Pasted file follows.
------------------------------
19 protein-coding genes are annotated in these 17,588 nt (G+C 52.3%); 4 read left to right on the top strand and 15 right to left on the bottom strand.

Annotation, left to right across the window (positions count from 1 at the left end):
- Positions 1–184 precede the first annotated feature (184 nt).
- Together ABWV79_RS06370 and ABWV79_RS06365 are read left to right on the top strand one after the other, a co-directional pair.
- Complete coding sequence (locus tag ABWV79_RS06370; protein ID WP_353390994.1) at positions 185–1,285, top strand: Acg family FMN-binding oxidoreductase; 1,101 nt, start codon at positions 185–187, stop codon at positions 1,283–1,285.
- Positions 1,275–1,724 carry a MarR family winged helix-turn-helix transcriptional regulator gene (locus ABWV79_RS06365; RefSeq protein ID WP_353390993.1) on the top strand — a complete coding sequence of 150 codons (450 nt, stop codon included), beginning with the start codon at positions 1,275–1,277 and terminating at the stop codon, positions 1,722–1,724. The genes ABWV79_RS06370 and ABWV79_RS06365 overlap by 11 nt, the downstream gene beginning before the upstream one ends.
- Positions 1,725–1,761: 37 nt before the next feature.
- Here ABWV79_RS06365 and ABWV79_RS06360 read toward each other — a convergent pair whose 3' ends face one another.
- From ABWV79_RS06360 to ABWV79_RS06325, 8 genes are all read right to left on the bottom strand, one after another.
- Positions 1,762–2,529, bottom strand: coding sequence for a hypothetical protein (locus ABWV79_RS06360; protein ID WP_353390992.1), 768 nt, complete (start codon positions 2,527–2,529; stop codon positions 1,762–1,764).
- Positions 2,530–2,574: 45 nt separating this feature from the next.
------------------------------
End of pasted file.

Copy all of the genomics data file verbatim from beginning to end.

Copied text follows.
19 protein-coding genes are annotated in these 17,588 nt (G+C 52.3%); 4 read left to right on the top strand and 15 right to left on the bottom strand.

Annotation, left to right across the window (positions count from 1 at the left end):
- Positions 1–184 precede the first annotated feature (184 nt).
- Together ABWV79_RS06370 and ABWV79_RS06365 are read left to right on the top strand one after the other, a co-directional pair.
- Complete coding sequence (locus tag ABWV79_RS06370; protein ID WP_353390994.1) at positions 185–1,285, top strand: Acg family FMN-binding oxidoreductase; 1,101 nt, start codon at positions 185–187, stop codon at positions 1,283–1,285.
- Positions 1,275–1,724 carry a MarR family winged helix-turn-helix transcriptional regulator gene (locus ABWV79_RS06365; RefSeq protein ID WP_353390993.1) on the top strand — a complete coding sequence of 150 codons (450 nt, stop codon included), beginning with the start codon at positions 1,275–1,277 and terminating at the stop codon, positions 1,722–1,724. The genes ABWV79_RS06370 and ABWV79_RS06365 overlap by 11 nt, the downstream gene beginning before the upstream one ends.
- Positions 1,725–1,761: 37 nt before the next feature.
- Here ABWV79_RS06365 and ABWV79_RS06360 read toward each other — a convergent pair whose 3' ends face one another.
- From ABWV79_RS06360 to ABWV79_RS06325, 8 genes are all read right to left on the bottom strand, one after another.
- Positions 1,762–2,529, bottom strand: coding sequence for a hypothetical protein (locus ABWV79_RS06360; protein ID WP_353390992.1), 768 nt, complete (start codon positions 2,527–2,529; stop codon positions 1,762–1,764).
- Positions 2,530–2,574: 45 nt separating this feature from the next.